Implementing a best practice sales process has a positive effect on win rates, forecast accuracy, and productivity per sales person. This is especially true for companies with expansion strategies. But, a sales process is only as effective as the sales people’s adoption of it.
Is getting your salespeople to change their processes like trying to get a 2-year-old to eat his broccoli? You are not alone.
Even if it’s obvious the current processes are time-consuming, costly, and unproductive, it’s difficult to successfully motivate salespeople to implement new ways of performing.
I remember, during the addition of our first CRM, thinking “Wow, when am I going to have time to note all this information into this platform. It’s going to be a nightmare!”
Let’s talk about how to make that happen.
We partnered with our clients on building a gameplay for successfully implementing a sales methodology using iSEEit as opportunity management.
#1: Get leadership buy-in first.
Implementing a new sales process means your sales team must change the way they do things. The new behavior takes time to become a second nature, and easily loses steam and veers off track if sales feels there are too many obstacles in changing, or the changes are perceived as too cumbersome.
Many times we hear the complaint that sales people go back to their old ways after being back in the field. We can all agree it’s definitely different out in the field than in a classroom environment during kick off or training.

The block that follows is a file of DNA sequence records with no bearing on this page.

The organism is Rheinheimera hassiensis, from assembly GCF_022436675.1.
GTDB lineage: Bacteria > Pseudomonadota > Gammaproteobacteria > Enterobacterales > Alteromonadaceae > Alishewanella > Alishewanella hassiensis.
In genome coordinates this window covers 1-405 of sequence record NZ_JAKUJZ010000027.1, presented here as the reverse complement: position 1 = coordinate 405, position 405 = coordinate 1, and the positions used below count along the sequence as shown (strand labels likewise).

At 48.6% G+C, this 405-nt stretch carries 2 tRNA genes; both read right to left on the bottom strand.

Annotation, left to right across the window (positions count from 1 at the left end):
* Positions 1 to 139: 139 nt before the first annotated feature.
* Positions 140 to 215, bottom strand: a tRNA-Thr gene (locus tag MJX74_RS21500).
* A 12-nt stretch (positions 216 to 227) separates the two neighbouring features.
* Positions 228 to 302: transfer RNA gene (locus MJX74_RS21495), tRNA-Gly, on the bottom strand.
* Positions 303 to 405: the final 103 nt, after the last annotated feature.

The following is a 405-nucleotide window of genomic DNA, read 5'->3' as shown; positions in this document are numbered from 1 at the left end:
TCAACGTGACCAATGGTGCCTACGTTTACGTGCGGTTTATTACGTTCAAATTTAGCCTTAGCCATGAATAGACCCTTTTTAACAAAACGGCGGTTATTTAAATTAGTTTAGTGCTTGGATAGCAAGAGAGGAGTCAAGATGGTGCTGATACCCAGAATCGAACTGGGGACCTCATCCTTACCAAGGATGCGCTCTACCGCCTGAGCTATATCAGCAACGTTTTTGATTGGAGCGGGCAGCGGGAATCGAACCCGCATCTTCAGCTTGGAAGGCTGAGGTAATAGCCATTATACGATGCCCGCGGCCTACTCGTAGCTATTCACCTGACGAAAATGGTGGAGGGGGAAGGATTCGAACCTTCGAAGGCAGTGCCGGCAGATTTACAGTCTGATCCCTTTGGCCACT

Back in the field there will be many questions, uncertainties and doubts while implementing the new learned sales process. Clients might not be willing to accept some of the sales process items, which will lead into sales people doing short cuts, objecting that “the new sales process” does not work.
Solution: We have seen teams picking up quickly and smashing their forecasts and others not benefiting at all. The key difference was the manager.
Make sure your first line managers are fully bought in and enabled to address these objections and concerns. The successful managers were knowledgeable and able to handle difficult questions. Additionally, they were constantly reinforcing the new process by inspecting and encouraging the sales people to go the extra mile.
After securing the first line’s buy-in, you need to…
#2: Speak the sales person’s language “what’s in it for me?”
Salespeople are creatures of habit. They rarely embrace processes and controls designed to drive their behavior and allow insights to their way of doing their job. They feel surveyed and deprived of their freedom to sell “ their way” and annoyed by the reporting, feeling micromanaged.
New sales processes get ignored because sales doesn’t understand specifically how it is going to help them sell more, perform higher, and make more money for the company and themselves.
Solution: You can always enforce their acceptance, but you will not win their belief. The key is to attract the sales people with how it will benefit them. My earlier CRM example was a failure because the leaders explained it in terms of how it would help them, not me. I felt micromanaged and frustrated.
The “do it or you’re out” mentality works at first, but causes long-term issues like low adoption rates and inconsistent data.
Comparing metrics is a clever way to get buy in. Quota achievement, close rates, and other measurable key performance indicators underpin the effectiveness of a sales methodology based on the sales people’s peers.
For example, if Bill has a close rate of 90%, and you are closing 60% it may be time to sniff out exactly how Bill’s process differs from yours.
Before dismissing sales process adoption, these metrics should be closely reviewed and discussed. These conversations give sales a clear knowledge, with evidence, of specifically how the adoption process helps them achieve more sales and make bigger commissions.